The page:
The History Woman's Blog

Love and Death in Dystopia

Posted in Dystopia, literature, Reviews by thehistorywoman on January 16, 2017

theheartgoeslastHow desperate do you have to be to sign up for a social experiment that promises you a comfortable life at the expense of your freedom?

Young couple Stan and Charmaine seem to have reached that point when their area in the North American Rust Belt is hit by mass unemployment, they are forced to sleep in their car, and their only regular treat is a breakfast of coffee and stale doughnuts.

Life in the twin town of Consilience/Positron promises the perfect solution for them: a job, a home, a meaningful life. The only catch is, once you’re in, you can’t ever leave.

Nevertheless, Stan and Charmaine seem to have few doubts. Or at least they are quick to ignore what niggles they might have. A nice meal at the restaurant and a pair of soft bath towels at the Harmony Hotel seem to seal the deal.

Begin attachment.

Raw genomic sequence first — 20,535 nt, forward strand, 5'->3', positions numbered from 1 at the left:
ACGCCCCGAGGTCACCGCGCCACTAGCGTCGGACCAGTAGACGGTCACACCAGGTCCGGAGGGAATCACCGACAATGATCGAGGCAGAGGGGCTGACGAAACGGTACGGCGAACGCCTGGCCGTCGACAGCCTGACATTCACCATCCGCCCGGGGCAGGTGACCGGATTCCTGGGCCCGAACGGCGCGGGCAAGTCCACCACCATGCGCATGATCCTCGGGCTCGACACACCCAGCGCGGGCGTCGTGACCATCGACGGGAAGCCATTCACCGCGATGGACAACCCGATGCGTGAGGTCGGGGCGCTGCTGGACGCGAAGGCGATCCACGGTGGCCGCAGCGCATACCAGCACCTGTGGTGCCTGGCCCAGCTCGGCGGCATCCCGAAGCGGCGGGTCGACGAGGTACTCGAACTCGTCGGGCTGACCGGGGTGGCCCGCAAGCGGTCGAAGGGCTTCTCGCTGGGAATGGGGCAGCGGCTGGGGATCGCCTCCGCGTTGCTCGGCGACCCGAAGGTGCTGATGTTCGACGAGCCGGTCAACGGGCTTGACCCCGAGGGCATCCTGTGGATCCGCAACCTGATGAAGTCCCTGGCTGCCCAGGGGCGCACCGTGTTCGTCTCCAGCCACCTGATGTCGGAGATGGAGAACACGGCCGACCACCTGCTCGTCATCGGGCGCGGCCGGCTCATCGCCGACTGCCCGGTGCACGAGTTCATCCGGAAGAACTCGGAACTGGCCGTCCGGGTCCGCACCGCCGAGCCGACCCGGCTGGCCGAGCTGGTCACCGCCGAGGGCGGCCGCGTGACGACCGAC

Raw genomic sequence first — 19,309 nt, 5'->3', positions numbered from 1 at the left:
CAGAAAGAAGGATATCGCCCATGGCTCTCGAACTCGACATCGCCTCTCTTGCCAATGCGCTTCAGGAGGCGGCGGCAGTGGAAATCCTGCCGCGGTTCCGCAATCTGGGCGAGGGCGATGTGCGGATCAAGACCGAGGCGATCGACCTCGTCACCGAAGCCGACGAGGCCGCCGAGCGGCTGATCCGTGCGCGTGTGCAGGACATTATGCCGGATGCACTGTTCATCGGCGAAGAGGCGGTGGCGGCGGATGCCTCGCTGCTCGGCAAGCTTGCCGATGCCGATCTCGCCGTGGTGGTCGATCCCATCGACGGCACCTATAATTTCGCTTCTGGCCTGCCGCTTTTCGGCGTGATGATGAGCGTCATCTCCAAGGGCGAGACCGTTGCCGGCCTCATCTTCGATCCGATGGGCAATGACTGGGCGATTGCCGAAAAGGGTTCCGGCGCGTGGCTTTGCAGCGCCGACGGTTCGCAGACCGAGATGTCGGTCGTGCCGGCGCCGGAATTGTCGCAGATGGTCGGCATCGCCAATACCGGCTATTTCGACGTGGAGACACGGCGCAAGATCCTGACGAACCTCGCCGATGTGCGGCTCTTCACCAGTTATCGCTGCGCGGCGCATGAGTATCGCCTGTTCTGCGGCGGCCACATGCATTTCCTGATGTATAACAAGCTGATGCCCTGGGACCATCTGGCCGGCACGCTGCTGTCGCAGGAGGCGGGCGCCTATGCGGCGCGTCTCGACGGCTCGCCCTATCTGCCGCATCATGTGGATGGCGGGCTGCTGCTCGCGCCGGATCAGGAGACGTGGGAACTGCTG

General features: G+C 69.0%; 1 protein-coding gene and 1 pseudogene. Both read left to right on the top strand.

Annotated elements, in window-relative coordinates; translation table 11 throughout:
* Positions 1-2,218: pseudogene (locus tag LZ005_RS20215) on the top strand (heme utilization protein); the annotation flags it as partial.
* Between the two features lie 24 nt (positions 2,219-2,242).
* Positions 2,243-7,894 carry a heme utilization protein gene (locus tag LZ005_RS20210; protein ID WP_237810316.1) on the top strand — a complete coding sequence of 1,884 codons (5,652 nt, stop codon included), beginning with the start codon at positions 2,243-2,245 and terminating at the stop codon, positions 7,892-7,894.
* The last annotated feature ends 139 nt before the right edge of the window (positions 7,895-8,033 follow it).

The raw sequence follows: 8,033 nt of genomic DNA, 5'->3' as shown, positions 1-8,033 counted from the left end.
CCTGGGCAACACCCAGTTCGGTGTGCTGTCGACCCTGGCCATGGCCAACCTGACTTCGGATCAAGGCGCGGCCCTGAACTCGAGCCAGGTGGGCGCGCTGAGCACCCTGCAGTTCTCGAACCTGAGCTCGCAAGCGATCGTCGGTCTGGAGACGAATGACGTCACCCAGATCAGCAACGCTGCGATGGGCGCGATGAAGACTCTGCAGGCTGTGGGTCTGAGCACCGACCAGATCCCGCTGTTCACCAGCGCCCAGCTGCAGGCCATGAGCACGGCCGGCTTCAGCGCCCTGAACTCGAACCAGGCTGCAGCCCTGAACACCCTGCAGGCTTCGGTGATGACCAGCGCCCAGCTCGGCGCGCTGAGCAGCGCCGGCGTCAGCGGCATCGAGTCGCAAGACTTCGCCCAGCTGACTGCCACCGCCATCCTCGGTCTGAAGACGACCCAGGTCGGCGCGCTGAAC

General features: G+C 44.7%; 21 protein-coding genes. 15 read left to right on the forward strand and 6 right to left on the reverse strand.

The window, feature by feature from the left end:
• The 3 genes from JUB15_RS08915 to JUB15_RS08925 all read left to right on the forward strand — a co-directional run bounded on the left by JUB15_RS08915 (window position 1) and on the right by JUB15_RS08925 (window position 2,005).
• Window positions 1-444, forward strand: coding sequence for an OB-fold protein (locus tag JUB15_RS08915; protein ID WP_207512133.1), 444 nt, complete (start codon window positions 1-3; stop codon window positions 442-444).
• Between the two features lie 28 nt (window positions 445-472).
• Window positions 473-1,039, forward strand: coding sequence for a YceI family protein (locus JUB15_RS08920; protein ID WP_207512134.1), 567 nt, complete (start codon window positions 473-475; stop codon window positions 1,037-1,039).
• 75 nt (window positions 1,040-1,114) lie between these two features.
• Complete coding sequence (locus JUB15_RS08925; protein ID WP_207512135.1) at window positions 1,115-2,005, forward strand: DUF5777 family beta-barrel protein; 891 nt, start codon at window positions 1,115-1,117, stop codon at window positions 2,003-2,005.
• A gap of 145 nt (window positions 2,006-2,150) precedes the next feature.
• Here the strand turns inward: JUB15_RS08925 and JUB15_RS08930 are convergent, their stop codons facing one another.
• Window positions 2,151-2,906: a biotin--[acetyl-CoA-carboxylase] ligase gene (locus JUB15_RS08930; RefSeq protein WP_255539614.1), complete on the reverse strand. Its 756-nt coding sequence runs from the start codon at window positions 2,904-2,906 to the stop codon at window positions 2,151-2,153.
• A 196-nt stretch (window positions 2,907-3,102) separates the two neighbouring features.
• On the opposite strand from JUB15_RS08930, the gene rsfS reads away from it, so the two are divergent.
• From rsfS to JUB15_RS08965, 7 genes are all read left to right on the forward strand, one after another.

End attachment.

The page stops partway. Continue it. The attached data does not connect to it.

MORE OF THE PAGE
Life seems good at the beginning. Stan and Charmaine spend alternate months living together in their house in Consilience and working in the town, and the others separated from each other at Positron Prison.

And it’s the prison months that really mess with their brains. But the couple seem prepared to go to great lengths to preserve their sheltered and comfortable life, their illusion of being safe. And as they do, they cross lines they might never have touched before and test their relationship to the limits.

You can’t help but see numerous tributes to the great twentieth-century utopias/dystopias as you’re reading Margaret Atwood’s latest offering, The Heart Goes Last (2015). Consilience has something of the consumerist utopia of Aldous Huxley’s Brave New World (1932), where the fulfilment of material needs becomes the focus of a society starved of love and real feelings, while the prison universe is more akin to life in George Orwell’s 1984 (1949), where orders are given by talking heads on screens and asking questions is not encouraged. (more…)

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